#7 A Century of Death Sentences


My name is Lydia and I am a student of Political Science and History with a specific interest in Criminal Justice. Throughout this course my colleagues and I uncovered forgotten stories of Indiana Prisoners and learned about how the Prison system has evolved and how it effects individuals in Indiana and elsewhere.

Description of Podcast

This episode is focused on the use of the Death Penalty in Indiana comparing the case of Anthony MacDougal in 1883 whose death sentence was commuted by the Indiana Supreme Court after the murder of his wife Mary Elisabeth MacDougal and the sentencing of Paula Cooper in 1985 for the murder of Ruth Pelke. Both of these cases were commuted to life or extended sentences by the Indiana Supreme Court but the reasoning behind the state’s failure to apply the death penalty could not be more different. This podcast compares the two perpetrators as well as the different conditions that determined the outcome of these two individuals lives with over a century between them. The societal conditions of the two cases as well as the ways that the death penalty has evolved in the past century are discussed to explore the way that the death penalty is used in Indiana.

Upon his initial sentencing, McDougal was given the death penalty, which in 1883 meant that he would be publicly hanged. Following an appeal to the Supreme Court McDougal had his death sentence commuted to life imprisonment, which is common in the state of Indiana, 97 Hoosiers have received a death sentence but according to public records the state has only executed 20 individuals. The commutation of Anthony McDougal’s sentence from Death to Life in Prison is poorly recorded, and his ability to write a Life Imprisonment statement following having his original sentence overturned helps to piece together the history of the death penalty in Indiana.

By July of 1989 the sentencing of Paula Cooper to the death penalty at just 15 years old made it to the Indiana Supreme Court, just as the case of Anthony MacDougall did 100 years prior, and yielded fairly similar results. First of all, the sentence for Paula Cooper was reduced from the death penalty to a 60 year sentence, this was based on precedents set in the US Supreme court in cases such as Thompson v. Oklahoma another case in which the death penalty was commuted due to the age of the perpetrator. This case also resulted in the change of the Indiana State Law regarding death penalty raising the age of eligibility for the death sentence from a 10 years of age to 16 years of age at the time of the offense.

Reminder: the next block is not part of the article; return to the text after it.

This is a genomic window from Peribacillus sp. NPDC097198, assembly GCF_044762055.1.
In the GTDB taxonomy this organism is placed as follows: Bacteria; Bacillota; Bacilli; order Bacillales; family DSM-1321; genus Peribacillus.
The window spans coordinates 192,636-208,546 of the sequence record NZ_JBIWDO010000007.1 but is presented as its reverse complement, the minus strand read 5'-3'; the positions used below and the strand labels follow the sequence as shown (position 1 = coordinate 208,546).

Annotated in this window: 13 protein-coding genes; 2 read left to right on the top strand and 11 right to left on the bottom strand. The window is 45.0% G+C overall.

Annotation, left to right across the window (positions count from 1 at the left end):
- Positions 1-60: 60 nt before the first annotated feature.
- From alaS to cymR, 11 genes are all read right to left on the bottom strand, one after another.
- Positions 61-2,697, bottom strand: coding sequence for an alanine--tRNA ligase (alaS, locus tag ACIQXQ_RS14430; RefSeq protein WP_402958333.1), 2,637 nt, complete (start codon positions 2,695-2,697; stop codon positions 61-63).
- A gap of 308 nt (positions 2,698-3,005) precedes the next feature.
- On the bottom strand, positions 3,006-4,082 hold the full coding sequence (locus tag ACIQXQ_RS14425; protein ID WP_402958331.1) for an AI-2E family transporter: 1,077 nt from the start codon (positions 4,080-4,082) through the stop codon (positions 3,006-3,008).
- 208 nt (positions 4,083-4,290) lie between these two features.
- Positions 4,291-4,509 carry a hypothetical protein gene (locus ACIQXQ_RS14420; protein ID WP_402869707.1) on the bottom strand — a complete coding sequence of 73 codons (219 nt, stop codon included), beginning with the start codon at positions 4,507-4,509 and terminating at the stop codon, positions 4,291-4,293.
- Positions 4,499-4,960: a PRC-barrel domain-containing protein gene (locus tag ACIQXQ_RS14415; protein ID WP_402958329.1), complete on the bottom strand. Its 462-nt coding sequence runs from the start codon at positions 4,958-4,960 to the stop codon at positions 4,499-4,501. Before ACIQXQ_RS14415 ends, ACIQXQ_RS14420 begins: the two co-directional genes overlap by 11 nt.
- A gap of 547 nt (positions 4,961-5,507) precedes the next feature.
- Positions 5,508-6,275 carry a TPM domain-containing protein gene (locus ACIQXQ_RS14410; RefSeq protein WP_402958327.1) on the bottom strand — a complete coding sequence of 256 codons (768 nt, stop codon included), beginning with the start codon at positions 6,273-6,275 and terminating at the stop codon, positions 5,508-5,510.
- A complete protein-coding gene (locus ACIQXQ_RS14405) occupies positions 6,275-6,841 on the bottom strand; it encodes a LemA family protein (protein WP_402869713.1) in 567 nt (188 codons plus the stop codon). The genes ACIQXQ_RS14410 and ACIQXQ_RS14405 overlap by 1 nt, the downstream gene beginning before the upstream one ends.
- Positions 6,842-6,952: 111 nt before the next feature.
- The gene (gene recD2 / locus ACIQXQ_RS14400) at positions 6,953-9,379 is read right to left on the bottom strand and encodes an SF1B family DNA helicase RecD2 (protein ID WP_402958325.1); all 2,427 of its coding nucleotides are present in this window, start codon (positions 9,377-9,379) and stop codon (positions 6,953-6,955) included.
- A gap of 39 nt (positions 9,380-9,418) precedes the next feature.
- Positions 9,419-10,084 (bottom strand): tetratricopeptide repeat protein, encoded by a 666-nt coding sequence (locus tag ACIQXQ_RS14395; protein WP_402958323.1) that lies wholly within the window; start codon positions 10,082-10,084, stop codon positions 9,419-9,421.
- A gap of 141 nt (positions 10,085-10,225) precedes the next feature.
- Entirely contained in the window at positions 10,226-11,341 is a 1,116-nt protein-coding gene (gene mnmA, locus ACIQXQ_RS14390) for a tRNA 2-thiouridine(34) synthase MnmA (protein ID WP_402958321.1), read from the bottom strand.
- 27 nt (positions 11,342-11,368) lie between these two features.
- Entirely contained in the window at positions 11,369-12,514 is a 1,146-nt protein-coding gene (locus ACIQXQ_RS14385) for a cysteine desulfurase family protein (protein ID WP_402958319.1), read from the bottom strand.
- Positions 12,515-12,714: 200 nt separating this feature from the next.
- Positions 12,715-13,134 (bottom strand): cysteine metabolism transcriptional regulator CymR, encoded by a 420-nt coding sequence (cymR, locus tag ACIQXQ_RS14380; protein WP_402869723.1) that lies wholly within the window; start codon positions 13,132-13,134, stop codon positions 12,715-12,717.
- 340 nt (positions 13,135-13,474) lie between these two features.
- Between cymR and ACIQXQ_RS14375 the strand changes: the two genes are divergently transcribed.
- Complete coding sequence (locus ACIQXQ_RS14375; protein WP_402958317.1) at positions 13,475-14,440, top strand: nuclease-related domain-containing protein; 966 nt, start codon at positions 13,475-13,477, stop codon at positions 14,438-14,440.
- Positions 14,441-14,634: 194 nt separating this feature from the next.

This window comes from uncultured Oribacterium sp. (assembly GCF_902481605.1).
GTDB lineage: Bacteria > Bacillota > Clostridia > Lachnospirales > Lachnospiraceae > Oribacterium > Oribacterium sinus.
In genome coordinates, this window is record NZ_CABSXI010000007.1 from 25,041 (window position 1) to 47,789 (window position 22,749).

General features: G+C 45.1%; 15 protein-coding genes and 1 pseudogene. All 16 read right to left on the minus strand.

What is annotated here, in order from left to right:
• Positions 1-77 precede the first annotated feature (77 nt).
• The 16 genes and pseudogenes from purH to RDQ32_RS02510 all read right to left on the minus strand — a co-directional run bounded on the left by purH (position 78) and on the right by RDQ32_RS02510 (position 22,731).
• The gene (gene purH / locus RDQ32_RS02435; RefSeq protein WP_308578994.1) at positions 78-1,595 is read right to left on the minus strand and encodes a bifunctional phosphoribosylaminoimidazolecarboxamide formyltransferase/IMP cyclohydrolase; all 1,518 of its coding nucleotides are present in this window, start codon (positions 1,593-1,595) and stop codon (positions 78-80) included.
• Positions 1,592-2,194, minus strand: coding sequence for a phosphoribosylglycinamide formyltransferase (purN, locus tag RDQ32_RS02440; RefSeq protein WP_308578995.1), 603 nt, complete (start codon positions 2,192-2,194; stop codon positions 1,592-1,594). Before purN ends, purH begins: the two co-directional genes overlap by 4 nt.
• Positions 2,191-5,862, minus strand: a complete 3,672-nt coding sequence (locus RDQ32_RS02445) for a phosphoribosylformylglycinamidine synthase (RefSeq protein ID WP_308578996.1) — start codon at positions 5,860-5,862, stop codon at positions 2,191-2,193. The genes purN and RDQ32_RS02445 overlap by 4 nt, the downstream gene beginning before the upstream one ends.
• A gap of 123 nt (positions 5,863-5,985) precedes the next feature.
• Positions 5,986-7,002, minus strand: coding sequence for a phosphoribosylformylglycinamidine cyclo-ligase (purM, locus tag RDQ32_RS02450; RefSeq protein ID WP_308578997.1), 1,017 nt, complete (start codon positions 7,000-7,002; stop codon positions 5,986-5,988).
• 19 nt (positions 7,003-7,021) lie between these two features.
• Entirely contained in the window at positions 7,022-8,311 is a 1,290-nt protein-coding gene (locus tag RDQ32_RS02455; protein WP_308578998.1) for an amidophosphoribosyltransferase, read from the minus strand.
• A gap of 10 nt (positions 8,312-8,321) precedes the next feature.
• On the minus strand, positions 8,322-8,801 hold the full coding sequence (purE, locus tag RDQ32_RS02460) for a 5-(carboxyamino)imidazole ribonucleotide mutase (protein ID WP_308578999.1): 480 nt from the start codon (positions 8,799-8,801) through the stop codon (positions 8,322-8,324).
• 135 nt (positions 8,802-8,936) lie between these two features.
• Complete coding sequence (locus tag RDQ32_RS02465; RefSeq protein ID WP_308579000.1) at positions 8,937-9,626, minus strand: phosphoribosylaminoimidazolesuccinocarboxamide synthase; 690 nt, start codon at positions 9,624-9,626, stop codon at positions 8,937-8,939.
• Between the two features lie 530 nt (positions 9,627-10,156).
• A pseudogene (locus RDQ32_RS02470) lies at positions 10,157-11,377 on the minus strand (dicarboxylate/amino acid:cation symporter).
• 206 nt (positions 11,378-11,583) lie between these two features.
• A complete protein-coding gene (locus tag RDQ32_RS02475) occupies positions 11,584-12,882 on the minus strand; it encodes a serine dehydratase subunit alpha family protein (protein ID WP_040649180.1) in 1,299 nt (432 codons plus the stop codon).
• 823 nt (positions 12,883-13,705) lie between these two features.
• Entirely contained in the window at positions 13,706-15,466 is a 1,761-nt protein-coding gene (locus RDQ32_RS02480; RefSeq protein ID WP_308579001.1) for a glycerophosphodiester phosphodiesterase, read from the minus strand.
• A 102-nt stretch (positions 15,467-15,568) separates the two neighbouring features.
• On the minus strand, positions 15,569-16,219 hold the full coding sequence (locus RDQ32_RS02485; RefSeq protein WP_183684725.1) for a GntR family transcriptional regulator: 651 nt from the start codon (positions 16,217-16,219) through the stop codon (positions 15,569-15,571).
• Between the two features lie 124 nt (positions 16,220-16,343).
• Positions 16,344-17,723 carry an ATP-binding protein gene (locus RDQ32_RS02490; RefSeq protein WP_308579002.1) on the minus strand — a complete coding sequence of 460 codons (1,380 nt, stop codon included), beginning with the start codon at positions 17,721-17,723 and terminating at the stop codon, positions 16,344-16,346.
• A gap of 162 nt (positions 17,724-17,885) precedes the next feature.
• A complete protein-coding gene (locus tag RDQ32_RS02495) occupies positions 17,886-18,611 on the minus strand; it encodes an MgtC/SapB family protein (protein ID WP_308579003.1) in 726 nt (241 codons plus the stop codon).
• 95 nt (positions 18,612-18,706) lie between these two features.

In 2015 although she had been released from the Indiana Women’s Prison after 28 years, Paula Cooper died by suicide  in her home citing her guilt in her suicide note. Although her sentence was commuted, her treatment before and during her time in prison still drove her to the point of suicide which is truly tragic.

Sources: (MLA)

Blanco, Juan Ignacio. “Paula R. Cooper.” Murderpedia, murderpedia.org/.
“Death Penalty Facts.” Indiana Government, 7 Aug. 2015, in.gov.

Dee Yan-Key. “Dark Days.” 28 Oct. 2018, freemusicarchive.org/music/Dee_Yan-Key/years_and_years_ago/10–Dee_Yan-Key-Dark_Days.

Disis, Jill, and Tim Evans. “Paula Cooper, Once Youngest Indiana Death Row Inmate, Found Dead.” Indianapolis Star, IndyStar, 14 Dec. 2016, indystar.com/.

Evans, Tim. “Ind. Woman Sentenced to Death at 16 to Leave Prison.” USA Today, Gannett Satellite Information Network, 17 June 2013, www.usatoday.com/.
“IC 35-50-2.” Indiana Government, in.gov.
“PAULA COOPER CASE RECORDS, 1986-1989.” Edited by Charles Latham, Indiana History, Indiana Historical Society – Manuscripts and Archives, indianahistory.org.
Press, Associated. “Pope Urges Clemency for Murderer, 18.” Los Angeles Times, Los Angeles Times, 27 Sept. 1987, articles.latimes.com.